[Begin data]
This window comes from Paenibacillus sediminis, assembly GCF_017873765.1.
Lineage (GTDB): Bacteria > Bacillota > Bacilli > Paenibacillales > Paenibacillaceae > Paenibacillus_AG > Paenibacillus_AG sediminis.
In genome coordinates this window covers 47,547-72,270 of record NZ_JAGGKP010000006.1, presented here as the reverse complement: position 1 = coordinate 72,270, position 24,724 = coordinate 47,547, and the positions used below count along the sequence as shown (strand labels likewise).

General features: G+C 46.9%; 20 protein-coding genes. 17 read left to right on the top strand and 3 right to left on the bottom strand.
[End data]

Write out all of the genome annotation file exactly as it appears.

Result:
This window comes from Paenibacillus sediminis, assembly GCF_017873765.1.
Lineage (GTDB): Bacteria > Bacillota > Bacilli > Paenibacillales > Paenibacillaceae > Paenibacillus_AG > Paenibacillus_AG sediminis.
In genome coordinates this window covers 47,547-72,270 of record NZ_JAGGKP010000006.1, presented here as the reverse complement: position 1 = coordinate 72,270, position 24,724 = coordinate 47,547, and the positions used below count along the sequence as shown (strand labels likewise).

General features: G+C 46.9%; 20 protein-coding genes. 17 read left to right on the top strand and 3 right to left on the bottom strand.